The Killdeer focuses on the individual’s struggle to free himself from the debilitating influence of domineering parents who deny him his own identity and destiny. The three most important characters, Harry, Rebecca, and Eli, are all victims of parental domination. At the beginning of the play, Harry, the youthful protagonist, has no will of his own in the presence of his mother. He marries Vernelle Coons, his mother’s choice, not Rebecca, whom he loves. Young Eli fears his heartless mother, is haunted by his father’s brutality, and is emotionally abused and exploited by Clifford. Rebecca, too, must contend with a past in which she was victimized by adults.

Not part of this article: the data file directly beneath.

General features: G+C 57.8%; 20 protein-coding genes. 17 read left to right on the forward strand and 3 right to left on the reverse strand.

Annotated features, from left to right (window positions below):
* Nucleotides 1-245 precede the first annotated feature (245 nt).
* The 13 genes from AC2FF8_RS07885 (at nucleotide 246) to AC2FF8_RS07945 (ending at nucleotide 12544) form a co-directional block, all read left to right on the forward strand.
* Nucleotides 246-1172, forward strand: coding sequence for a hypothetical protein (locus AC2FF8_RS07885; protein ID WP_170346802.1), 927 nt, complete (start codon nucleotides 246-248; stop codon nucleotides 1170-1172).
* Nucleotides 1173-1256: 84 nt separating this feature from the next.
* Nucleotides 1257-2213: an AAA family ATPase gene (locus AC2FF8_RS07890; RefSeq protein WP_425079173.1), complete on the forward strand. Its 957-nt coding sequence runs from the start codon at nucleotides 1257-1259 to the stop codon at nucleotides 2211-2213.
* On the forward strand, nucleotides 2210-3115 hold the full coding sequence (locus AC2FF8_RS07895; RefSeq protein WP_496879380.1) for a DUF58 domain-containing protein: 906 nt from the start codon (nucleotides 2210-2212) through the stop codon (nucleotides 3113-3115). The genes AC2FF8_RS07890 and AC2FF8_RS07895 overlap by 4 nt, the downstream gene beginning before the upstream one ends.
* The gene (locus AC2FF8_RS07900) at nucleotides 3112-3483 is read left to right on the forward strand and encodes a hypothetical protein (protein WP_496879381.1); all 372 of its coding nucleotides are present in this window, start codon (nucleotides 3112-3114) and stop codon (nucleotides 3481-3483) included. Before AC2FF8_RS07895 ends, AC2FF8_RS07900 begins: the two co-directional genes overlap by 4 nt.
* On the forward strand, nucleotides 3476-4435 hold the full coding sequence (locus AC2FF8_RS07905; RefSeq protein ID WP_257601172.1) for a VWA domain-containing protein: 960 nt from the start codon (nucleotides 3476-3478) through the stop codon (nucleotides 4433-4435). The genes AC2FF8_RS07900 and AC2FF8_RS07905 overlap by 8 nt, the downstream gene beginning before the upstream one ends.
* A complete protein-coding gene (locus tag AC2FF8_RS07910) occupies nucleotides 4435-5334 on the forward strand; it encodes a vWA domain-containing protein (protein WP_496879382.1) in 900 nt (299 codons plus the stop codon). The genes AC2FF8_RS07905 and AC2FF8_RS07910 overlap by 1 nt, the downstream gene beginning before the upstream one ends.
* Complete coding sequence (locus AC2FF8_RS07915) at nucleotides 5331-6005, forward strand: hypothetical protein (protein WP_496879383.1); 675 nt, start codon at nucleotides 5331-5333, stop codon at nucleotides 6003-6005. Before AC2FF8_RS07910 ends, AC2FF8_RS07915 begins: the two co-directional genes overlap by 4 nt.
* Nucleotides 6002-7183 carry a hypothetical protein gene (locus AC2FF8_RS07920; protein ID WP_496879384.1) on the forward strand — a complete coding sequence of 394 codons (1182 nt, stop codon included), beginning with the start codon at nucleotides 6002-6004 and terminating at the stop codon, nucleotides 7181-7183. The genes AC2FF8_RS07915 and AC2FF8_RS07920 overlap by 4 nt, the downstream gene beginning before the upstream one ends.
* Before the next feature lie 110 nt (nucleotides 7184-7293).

The play shows that such exploitation of youth by manipulating, selfish adults can be overcome by love and sympathy. Harry’s love for Rebecca and his generous and sincere concern for Eli are responsible for the truth being revealed and the couple being saved from execution. Rebecca herself is forgiving, marrying Eli to untie “the evil knot.” She faces the world bravely, making a success of the farm left to her, and, like the killdeer, tries to protect those dependent upon her. Her love enables both Harry and Eli to mature and find some measure of happiness.
The play celebrates the spirit of hope and redemption. Both Harry and Rebecca remain optimistic and resilient even at the darkest moment, when Rebecca faces death at the hands of the hangman. James Reaney conveys...
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